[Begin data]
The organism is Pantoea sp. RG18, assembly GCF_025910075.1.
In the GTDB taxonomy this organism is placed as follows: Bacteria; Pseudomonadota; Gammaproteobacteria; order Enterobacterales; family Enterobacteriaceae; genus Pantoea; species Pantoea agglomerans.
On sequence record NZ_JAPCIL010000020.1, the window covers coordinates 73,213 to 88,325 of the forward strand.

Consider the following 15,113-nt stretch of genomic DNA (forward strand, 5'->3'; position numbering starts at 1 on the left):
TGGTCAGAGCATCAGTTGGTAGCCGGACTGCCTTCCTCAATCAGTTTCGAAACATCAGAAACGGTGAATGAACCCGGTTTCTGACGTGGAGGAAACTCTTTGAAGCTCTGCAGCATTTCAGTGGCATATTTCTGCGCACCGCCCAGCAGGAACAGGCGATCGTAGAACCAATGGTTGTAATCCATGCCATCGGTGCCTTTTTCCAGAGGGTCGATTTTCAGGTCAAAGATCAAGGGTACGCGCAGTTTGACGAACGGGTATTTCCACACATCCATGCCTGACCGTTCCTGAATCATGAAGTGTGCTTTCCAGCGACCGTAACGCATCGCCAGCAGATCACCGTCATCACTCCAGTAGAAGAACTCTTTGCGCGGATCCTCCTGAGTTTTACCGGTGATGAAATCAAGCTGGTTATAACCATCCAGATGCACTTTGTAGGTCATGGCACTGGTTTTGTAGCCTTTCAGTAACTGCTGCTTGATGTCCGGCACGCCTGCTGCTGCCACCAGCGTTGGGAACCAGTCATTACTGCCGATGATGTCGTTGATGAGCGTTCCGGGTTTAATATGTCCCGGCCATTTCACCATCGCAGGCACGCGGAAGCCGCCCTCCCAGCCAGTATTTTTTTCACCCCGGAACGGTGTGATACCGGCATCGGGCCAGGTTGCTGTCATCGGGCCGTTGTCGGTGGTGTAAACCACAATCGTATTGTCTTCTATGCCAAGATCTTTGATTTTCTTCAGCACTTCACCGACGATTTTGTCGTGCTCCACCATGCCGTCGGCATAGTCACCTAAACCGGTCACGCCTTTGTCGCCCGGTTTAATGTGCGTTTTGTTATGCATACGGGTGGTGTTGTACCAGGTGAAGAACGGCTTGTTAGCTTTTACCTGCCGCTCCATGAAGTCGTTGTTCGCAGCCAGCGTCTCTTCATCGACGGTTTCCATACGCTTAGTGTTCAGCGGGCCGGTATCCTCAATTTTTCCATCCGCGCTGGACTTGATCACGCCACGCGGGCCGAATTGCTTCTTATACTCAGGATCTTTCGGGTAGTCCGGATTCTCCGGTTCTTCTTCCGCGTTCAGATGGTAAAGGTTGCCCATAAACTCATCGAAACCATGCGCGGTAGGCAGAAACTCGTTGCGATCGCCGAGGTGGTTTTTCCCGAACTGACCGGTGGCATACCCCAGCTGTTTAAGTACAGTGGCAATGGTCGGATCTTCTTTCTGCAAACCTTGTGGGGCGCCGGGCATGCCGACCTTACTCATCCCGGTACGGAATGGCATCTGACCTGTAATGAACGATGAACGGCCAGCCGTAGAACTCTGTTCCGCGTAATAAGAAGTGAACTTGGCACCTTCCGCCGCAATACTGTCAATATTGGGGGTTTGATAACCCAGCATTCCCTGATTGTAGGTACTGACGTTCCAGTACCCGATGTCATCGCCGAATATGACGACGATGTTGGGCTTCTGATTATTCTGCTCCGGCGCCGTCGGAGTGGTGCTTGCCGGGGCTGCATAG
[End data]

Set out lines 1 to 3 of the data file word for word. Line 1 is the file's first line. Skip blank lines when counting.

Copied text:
The organism is Pantoea sp. RG18, assembly GCF_025910075.1.
In the GTDB taxonomy this organism is placed as follows: Bacteria; Pseudomonadota; Gammaproteobacteria; order Enterobacterales; family Enterobacteriaceae; genus Pantoea; species Pantoea agglomerans.
On sequence record NZ_JAPCIL010000020.1, the window covers coordinates 73,213 to 88,325 of the forward strand.